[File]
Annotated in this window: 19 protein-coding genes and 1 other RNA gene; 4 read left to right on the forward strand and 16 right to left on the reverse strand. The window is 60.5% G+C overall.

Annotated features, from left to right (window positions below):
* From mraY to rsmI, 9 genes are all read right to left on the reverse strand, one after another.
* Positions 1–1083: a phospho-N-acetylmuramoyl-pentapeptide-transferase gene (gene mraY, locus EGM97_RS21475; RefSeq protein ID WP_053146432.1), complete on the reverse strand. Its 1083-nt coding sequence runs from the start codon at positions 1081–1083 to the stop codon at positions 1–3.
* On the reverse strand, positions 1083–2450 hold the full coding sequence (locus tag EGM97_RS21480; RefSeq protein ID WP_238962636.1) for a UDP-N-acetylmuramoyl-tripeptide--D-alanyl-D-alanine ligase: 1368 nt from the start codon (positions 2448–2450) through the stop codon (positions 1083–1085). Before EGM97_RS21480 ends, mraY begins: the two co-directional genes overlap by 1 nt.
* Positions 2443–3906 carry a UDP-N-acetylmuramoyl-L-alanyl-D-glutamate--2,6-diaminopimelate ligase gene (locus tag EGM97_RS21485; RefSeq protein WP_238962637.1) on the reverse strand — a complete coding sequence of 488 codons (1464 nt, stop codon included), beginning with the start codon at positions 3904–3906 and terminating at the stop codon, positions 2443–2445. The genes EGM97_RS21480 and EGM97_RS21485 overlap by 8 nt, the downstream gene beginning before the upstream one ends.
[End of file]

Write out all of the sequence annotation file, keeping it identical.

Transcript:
Annotated in this window: 19 protein-coding genes and 1 other RNA gene; 4 read left to right on the forward strand and 16 right to left on the reverse strand. The window is 60.5% G+C overall.

Annotated features, from left to right (window positions below):
* From mraY to rsmI, 9 genes are all read right to left on the reverse strand, one after another.
* Positions 1–1083: a phospho-N-acetylmuramoyl-pentapeptide-transferase gene (gene mraY, locus EGM97_RS21475; RefSeq protein ID WP_053146432.1), complete on the reverse strand. Its 1083-nt coding sequence runs from the start codon at positions 1081–1083 to the stop codon at positions 1–3.
* On the reverse strand, positions 1083–2450 hold the full coding sequence (locus tag EGM97_RS21480; RefSeq protein ID WP_238962636.1) for a UDP-N-acetylmuramoyl-tripeptide--D-alanyl-D-alanine ligase: 1368 nt from the start codon (positions 2448–2450) through the stop codon (positions 1083–1085). Before EGM97_RS21480 ends, mraY begins: the two co-directional genes overlap by 1 nt.
* Positions 2443–3906 carry a UDP-N-acetylmuramoyl-L-alanyl-D-glutamate--2,6-diaminopimelate ligase gene (locus tag EGM97_RS21485; RefSeq protein WP_238962637.1) on the reverse strand — a complete coding sequence of 488 codons (1464 nt, stop codon included), beginning with the start codon at positions 3904–3906 and terminating at the stop codon, positions 2443–2445. The genes EGM97_RS21480 and EGM97_RS21485 overlap by 8 nt, the downstream gene beginning before the upstream one ends.